Mercury (Hobart) - - NEWS - AMANDA DUCKER

GREATER pros­per­ity is ours if we meet Tas­ma­nia’s re­search needs, says an aca­demic whose con­tri­bu­tion to in­dus­try de­vel­op­ment is worth froth­ing over.

Deputy Vice-Chan­cel­lor (Re­search) An­thony Koutoulis may not be solely re­spon­si­ble for the ir­re­sistible taste of Tassie craft beer, but he is well known for his fruit­ful col­lab­o­ra­tion with the state’s hops in­dus­try over 20 years.

Now he is help­ing to drive the univer­sity’s mis­sion to forge more such part­ner­ships.

“We have a re­spon­si­bil­ity to de­liver on the re­search needs of Tas­ma­nia,” he said.

“We are the univer­sity for Tas­ma­nia, not of Tas­ma­nia.

“This how we have framed it in the past, though we have al­ways had a prac­tice of do­ing this kind of re­search.

“Now we are send­ing a strong sig­nal that from a strate­gic per­spec­tive we will have an in­creased fo­cus on meet­ing the needs of Tas­ma­nia.” That com­mit­ment aligned with the univer­sity’s un­der­stand­ing of its fu­ture as a place-based, glob­ally con­nected in­sti­tu­tion.

“These terms are crit­i­cal,” Mr Koutoulis said. “Re­search is an in­ter­na­tional en­deav­our — and should be — and our place-based re­search will be of world-class qual­ity, which is what we need for this state.”

Un­der­stand­ing and am­pli­fy­ing the strengths of that dis­tinc­tive­ness to be glob­ally com­pet­i­tive was what we should be fo­cus­ing on in what­ever way we could.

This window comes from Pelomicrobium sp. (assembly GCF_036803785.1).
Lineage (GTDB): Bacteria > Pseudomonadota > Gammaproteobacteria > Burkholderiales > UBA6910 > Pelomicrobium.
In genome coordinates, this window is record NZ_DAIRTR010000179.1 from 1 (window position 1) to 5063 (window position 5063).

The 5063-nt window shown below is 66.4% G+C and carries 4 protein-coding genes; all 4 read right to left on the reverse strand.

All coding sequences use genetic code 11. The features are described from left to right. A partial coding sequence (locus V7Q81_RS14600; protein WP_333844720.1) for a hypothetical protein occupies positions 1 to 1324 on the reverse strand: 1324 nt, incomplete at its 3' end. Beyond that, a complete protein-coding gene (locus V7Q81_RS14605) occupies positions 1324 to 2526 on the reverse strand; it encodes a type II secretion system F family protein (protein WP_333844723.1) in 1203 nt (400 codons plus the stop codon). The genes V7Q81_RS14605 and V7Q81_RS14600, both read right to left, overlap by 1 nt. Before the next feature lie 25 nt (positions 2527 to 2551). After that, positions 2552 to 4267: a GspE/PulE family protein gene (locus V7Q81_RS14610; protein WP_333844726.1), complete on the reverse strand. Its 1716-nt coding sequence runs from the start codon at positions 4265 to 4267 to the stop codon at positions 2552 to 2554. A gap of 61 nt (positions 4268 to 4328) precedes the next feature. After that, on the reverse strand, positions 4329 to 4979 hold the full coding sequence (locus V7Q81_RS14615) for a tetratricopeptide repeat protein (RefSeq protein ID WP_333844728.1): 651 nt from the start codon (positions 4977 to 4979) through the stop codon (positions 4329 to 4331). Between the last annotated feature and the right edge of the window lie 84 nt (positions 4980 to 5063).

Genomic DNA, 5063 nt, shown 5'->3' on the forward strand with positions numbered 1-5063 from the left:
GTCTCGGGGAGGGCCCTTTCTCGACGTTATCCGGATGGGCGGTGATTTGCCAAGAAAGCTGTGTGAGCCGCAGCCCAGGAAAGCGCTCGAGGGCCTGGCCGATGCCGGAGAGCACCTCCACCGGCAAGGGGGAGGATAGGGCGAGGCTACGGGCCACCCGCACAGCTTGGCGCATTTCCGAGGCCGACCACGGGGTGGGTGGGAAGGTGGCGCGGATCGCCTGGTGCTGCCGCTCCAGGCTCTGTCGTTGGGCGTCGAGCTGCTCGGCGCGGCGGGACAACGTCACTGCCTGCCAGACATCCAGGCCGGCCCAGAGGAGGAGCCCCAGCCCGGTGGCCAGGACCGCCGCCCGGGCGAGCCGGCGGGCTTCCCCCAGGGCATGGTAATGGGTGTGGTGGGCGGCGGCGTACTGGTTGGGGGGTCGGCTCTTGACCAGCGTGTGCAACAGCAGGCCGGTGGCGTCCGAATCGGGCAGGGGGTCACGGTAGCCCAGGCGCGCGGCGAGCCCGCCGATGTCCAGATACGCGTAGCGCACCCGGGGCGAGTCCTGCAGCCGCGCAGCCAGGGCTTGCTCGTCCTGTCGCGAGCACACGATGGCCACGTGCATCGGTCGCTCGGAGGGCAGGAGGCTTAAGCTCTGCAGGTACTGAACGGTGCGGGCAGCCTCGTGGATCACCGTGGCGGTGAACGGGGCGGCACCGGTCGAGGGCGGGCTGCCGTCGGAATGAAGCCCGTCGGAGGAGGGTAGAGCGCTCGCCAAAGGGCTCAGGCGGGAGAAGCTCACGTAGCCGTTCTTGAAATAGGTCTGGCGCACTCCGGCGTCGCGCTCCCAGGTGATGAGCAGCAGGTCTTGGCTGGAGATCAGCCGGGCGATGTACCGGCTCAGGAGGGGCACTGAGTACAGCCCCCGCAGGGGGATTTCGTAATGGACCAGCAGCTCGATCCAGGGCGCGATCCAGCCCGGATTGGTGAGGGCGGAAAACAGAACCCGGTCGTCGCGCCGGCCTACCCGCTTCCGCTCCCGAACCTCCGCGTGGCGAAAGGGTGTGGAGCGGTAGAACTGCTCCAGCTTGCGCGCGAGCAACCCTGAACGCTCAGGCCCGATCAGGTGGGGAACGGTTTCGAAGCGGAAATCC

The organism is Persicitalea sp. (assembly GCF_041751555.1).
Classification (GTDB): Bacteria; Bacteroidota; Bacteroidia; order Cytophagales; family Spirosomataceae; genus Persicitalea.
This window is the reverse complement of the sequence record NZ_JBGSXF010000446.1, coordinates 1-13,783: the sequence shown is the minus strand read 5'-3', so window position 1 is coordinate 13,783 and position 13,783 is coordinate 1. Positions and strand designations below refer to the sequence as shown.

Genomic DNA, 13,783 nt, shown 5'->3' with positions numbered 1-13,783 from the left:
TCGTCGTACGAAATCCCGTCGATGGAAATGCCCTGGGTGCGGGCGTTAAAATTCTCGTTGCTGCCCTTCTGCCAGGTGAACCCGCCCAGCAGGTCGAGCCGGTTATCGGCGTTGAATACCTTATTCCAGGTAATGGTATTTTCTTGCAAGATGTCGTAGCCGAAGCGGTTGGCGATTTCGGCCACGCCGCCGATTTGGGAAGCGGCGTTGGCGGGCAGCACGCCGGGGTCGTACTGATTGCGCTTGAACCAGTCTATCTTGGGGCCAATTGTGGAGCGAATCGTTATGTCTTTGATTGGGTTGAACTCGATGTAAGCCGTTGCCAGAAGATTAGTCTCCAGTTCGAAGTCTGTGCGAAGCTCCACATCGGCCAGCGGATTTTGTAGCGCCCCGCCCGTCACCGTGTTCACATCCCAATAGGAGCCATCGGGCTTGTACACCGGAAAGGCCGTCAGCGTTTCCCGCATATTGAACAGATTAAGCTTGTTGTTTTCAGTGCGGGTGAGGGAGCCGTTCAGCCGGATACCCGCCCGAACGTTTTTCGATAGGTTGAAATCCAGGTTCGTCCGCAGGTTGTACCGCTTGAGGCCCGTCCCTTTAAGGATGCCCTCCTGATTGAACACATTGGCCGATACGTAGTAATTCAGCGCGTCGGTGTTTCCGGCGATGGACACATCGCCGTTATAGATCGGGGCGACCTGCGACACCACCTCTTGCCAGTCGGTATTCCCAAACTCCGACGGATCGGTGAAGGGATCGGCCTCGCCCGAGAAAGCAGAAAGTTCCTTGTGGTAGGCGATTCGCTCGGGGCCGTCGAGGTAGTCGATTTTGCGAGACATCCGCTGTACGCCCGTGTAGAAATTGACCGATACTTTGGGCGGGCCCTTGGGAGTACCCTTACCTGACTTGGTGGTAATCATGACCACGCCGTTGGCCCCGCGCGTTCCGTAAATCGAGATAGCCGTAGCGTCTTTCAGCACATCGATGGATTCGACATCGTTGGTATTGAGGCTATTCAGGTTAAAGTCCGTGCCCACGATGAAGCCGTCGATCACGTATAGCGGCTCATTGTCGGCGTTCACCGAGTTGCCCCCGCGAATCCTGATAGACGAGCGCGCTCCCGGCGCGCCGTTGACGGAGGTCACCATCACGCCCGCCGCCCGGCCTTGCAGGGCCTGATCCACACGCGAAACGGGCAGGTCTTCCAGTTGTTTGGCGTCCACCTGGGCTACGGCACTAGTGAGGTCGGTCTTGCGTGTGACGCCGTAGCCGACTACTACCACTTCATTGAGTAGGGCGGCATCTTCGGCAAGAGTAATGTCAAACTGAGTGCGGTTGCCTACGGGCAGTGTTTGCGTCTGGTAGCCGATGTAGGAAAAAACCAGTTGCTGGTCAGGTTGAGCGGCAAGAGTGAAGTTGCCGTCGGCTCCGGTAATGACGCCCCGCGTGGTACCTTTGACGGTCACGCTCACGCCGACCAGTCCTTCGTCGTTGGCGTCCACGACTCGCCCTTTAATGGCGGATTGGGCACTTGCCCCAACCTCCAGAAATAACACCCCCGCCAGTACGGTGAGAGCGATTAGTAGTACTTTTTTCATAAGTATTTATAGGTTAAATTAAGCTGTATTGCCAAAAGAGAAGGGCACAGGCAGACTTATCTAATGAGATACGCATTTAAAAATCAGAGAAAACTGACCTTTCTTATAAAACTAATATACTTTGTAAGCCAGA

“Get­ting back to lan­guage, we talk about a univer­sity for Tas­ma­nia, and a univer­sity from Tas­ma­nia to the world.

“This speaks of mak­ing con­tri­bu­tions both in Tas­ma­nia and na­tion­ally and in­ter­na­tion­ally.”

Prof Koutoulis said Ho­bart’s Antarc­tic gate­way city func­tion showed how aca­demic re­search could part­ner with other in­sti­tu­tions and agen­cies to make sub­stan­tial con­tri­bu­tions to Antarc­tic science and pol­icy.

De­fence, space and agri­cul­ture re­search all showed vast po­ten­tial for boost­ing pros­per­ity through re­search.

“We are try­ing to see what our re­gional ad­van­tages might be in these and other in­dus­tries.

While the univer­sity would al­ways do fun­da­men­tal bluesky re­search, he said UTAS wanted to make a big­ger con­tri­bu­tion to cur­rent needs through ap­plied re­search.

Pro­fes­sor Koutoulis’s ex­pe­ri­ence part­ner­ing in re­search and de­vel­op­ment with Hops Prod­ucts Aus­tralia over many years had yielded more than just good beer, with Tas­ma­nia to­day pro­vid­ing about half the na­tional hops har­vest.

“They value re­search, they com­mit to it,” he said. “If they don’t in­vest in it, they don’t stay ahead of the game.”

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